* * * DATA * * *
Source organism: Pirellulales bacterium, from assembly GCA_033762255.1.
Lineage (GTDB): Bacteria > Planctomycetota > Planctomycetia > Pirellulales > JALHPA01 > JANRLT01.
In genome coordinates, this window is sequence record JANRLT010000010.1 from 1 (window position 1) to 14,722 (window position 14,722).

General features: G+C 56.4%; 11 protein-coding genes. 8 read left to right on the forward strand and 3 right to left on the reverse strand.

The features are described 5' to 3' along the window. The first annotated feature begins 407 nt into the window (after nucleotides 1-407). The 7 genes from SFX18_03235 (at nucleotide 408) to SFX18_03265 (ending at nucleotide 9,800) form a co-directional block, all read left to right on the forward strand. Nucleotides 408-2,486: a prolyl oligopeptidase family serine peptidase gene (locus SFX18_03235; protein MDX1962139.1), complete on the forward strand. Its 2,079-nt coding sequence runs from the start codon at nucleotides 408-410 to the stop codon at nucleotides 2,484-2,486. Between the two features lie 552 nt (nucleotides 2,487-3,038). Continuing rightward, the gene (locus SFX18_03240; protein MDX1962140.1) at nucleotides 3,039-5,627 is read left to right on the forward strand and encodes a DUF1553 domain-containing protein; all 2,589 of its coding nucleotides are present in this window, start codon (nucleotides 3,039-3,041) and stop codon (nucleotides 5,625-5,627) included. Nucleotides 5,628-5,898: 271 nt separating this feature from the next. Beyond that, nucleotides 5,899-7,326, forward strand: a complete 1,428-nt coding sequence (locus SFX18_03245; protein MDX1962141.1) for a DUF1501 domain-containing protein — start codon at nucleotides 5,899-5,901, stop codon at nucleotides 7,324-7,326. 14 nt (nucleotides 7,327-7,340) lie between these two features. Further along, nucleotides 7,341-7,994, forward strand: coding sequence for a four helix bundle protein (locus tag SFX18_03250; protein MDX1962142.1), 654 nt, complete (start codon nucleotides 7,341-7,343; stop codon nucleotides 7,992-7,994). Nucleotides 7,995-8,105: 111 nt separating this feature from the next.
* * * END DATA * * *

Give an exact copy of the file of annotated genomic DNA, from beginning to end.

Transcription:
Source organism: Pirellulales bacterium, from assembly GCA_033762255.1.
Lineage (GTDB): Bacteria > Planctomycetota > Planctomycetia > Pirellulales > JALHPA01 > JANRLT01.
In genome coordinates, this window is sequence record JANRLT010000010.1 from 1 (window position 1) to 14,722 (window position 14,722).

General features: G+C 56.4%; 11 protein-coding genes. 8 read left to right on the forward strand and 3 right to left on the reverse strand.

The features are described 5' to 3' along the window. The first annotated feature begins 407 nt into the window (after nucleotides 1-407). The 7 genes from SFX18_03235 (at nucleotide 408) to SFX18_03265 (ending at nucleotide 9,800) form a co-directional block, all read left to right on the forward strand. Nucleotides 408-2,486: a prolyl oligopeptidase family serine peptidase gene (locus SFX18_03235; protein MDX1962139.1), complete on the forward strand. Its 2,079-nt coding sequence runs from the start codon at nucleotides 408-410 to the stop codon at nucleotides 2,484-2,486. Between the two features lie 552 nt (nucleotides 2,487-3,038). Continuing rightward, the gene (locus SFX18_03240; protein MDX1962140.1) at nucleotides 3,039-5,627 is read left to right on the forward strand and encodes a DUF1553 domain-containing protein; all 2,589 of its coding nucleotides are present in this window, start codon (nucleotides 3,039-3,041) and stop codon (nucleotides 5,625-5,627) included. Nucleotides 5,628-5,898: 271 nt separating this feature from the next. Beyond that, nucleotides 5,899-7,326, forward strand: a complete 1,428-nt coding sequence (locus SFX18_03245; protein MDX1962141.1) for a DUF1501 domain-containing protein — start codon at nucleotides 5,899-5,901, stop codon at nucleotides 7,324-7,326. 14 nt (nucleotides 7,327-7,340) lie between these two features. Further along, nucleotides 7,341-7,994, forward strand: coding sequence for a four helix bundle protein (locus tag SFX18_03250; protein MDX1962142.1), 654 nt, complete (start codon nucleotides 7,341-7,343; stop codon nucleotides 7,992-7,994). Nucleotides 7,995-8,105: 111 nt separating this feature from the next.